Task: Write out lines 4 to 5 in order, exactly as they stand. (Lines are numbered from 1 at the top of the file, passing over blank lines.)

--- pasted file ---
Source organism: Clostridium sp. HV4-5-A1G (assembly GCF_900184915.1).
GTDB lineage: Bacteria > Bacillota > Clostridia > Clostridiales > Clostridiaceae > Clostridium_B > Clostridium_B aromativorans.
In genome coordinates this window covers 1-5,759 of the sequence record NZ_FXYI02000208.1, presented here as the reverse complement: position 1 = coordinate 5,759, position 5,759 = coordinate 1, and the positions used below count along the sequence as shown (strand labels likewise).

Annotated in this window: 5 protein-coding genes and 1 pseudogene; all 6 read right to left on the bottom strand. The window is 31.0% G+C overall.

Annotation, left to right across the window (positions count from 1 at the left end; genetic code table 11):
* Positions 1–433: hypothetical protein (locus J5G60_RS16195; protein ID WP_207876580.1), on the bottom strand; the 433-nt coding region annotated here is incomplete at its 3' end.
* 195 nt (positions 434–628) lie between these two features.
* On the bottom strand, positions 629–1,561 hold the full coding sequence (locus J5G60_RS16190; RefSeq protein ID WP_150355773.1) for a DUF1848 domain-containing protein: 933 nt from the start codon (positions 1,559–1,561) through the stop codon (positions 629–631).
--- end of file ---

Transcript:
Annotated in this window: 5 protein-coding genes and 1 pseudogene; all 6 read right to left on the bottom strand. The window is 31.0% G+C overall.

Annotation, left to right across the window (positions count from 1 at the left end; genetic code table 11):